It was a pretty cool and wet day when we went on the tour, so we were very glad to get to the stop on the tour when we gather around the fire and learn how pioneers and First Nations people made maple syrup.

Once in the sugar shack, we were told how the evaporator works, and all sorts of useful information about maple syrup. Because I was the mom of one of the volunteers, I was able to go behind the plexiglass window to have a personal tour of the bottling stage. Tim demonstrated where David held the bottles that were filled with syrup stored in the large stainless steel vat.

Then Tim's job was to put on the tops, check for leaks, and pass the bottles down to the fellow who wiped them clean before the stickers went on. I was able to buy some syrup from the store that had been bottled by Marshes!

I returned with the little wiggles to the pancake house (where Emmi had been volunteering), she returned to work, and the boys and I enjoyed lunch! As I said, it was one of the cold and wet days, so we were very happy to be able to sit by the fire while we ate our hot pancakes and very local maple syrup!

Friday, March 19, 2010

Sunday Tea

Here's a little treat I baked recently for our Sunday tea! They didn't last very long!

Thursday, March 4, 2010

Homeschool Retreat

We were "up north" (to me - Gravenhurst area) recently for a homeschool retreat. It was fantastic to experience SNOW in abundance! It was also great to hang out with a lot of other homeschool families, and have some good chats with the other moms! The older children were in a program that had classes and curriculum, their theme was the Olympics. One of their activities was making Olympic torches and having a torch relay. Here is Tim doing his part:

They were also taught some sports in a more formal way. But we also got to try out some winter sports on our free time. Here is Tim again, learning to cross-county ski! (I know his poles are way too big for him, but they were the only green pair, and Tim loves green!)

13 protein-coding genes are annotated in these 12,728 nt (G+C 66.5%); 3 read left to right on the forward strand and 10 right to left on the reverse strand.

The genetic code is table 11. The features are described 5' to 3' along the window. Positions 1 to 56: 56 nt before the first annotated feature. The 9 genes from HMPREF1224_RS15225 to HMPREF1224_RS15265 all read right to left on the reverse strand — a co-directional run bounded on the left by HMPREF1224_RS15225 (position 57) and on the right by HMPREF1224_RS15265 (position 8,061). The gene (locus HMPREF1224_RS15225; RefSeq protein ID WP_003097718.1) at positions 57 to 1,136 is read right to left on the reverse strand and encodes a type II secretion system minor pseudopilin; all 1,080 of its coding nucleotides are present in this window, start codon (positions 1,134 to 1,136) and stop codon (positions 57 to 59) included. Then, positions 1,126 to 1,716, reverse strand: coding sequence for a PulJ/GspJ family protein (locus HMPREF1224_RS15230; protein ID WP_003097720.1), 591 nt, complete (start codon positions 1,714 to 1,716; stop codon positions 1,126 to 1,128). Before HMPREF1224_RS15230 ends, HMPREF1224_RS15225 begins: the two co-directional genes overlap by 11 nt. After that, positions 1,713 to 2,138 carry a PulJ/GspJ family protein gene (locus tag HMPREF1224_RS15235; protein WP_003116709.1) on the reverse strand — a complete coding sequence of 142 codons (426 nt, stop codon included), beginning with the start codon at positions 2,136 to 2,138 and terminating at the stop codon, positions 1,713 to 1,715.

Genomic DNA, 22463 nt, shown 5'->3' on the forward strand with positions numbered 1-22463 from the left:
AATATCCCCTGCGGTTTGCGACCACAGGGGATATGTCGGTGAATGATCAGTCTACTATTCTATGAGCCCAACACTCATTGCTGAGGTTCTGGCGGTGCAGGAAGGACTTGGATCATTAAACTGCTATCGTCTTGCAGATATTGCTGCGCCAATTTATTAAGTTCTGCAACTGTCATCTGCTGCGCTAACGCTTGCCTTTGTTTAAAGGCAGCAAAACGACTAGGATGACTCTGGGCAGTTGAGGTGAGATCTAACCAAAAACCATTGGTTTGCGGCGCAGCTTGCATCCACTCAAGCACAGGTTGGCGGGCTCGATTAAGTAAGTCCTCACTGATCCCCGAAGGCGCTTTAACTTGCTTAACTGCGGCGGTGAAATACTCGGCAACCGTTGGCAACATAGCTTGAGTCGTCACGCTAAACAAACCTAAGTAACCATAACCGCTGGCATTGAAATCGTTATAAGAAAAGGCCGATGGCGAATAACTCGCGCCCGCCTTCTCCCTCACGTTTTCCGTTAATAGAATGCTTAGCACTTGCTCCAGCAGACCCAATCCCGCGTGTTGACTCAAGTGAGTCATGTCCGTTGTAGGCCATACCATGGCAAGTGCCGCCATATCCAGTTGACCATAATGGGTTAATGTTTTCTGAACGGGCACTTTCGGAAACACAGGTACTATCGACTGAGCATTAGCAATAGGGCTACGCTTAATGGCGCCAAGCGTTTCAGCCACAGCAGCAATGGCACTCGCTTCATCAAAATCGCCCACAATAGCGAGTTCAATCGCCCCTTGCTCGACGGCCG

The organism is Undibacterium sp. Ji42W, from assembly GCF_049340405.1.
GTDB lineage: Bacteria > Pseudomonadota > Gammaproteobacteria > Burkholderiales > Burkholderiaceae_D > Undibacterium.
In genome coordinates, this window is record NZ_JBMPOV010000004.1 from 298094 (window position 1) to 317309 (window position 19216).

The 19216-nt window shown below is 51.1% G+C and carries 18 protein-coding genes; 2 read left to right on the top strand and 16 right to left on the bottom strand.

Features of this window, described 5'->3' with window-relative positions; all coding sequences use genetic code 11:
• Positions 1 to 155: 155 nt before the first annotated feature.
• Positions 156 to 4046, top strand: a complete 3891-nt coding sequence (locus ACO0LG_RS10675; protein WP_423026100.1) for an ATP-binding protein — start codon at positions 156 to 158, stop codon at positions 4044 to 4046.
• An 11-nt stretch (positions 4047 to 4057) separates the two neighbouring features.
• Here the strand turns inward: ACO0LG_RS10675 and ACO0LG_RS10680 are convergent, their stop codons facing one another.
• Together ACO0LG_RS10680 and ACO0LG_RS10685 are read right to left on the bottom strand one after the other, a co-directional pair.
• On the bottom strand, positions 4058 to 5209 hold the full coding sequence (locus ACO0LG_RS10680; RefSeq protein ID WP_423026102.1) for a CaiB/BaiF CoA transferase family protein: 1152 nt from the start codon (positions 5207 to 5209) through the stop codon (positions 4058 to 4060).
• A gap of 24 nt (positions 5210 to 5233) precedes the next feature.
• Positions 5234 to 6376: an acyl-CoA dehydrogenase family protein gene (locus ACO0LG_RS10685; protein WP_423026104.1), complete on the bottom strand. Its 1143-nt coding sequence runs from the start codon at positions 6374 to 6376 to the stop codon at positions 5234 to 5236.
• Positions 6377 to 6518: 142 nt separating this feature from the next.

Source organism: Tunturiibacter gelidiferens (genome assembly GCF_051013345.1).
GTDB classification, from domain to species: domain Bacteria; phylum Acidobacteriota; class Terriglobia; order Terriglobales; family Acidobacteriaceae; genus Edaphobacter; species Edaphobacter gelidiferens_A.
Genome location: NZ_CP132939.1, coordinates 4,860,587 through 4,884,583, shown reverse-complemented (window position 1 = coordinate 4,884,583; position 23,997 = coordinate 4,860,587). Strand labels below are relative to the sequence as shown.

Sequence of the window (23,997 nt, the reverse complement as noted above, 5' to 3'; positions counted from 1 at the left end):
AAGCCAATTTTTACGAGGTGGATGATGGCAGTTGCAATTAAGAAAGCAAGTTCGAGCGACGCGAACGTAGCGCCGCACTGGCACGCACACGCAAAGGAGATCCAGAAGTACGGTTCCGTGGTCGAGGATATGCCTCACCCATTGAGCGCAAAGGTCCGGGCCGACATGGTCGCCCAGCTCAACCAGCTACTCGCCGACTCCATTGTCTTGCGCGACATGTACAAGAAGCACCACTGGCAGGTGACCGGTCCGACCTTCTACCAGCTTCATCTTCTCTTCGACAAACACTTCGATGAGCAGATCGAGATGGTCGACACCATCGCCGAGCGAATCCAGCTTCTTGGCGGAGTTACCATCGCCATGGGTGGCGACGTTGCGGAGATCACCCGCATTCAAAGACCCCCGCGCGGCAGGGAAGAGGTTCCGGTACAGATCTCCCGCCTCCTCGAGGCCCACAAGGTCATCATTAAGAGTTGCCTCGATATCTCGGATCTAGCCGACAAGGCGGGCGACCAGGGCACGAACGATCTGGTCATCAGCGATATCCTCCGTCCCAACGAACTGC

The little ones pretty played the whole day, and slept really well at night! Here is Ben on a large snow hill where a "luge" run had been created (luging only on your bottom please!).

We also were able to snowshoe, play hockey, go tubing, and - new for all the Marshwiggles - go ice fishing! One of the camp staff drilled a number of holes in the ice of the lake, and set up these interesting fishing poles:

There is a line coming down into the hole, with bait on the end, and then when a fish bites it, the top of the pole bends down. You are supposed to be quiet near the fishing hole, so as not to scare away the fish! While Pip and I were out looking in one hole, another one several metres away suddenly bent down, and we all rushed over! The staff member (Andrew) started gently pulling up the line, as he got the fish close to the hole, the fish started to wiggle violently, and then - it bit the line! Andrew thrust his hands into the (COLD) water and flipped the fish out on to the snow! Wow! It wiggled around - to the great interest of Pip and other children who had gathered around. Then Andrew took his drill and made a little pond for the fish (not connected directly to the lakewater) and the fish stayed there for the rest of the afternoon. Here a group of boys keep an eye on the fish - it was a northern pike.

In spite of all the talk about eating him for breakfast, I have a suspicion the fish is still swimming in the lake (quietly returned by Andrew after we all went up to supper). Here he is - the hero of the hour - the fish:

We returned home with many damp mittens, but it was worth it!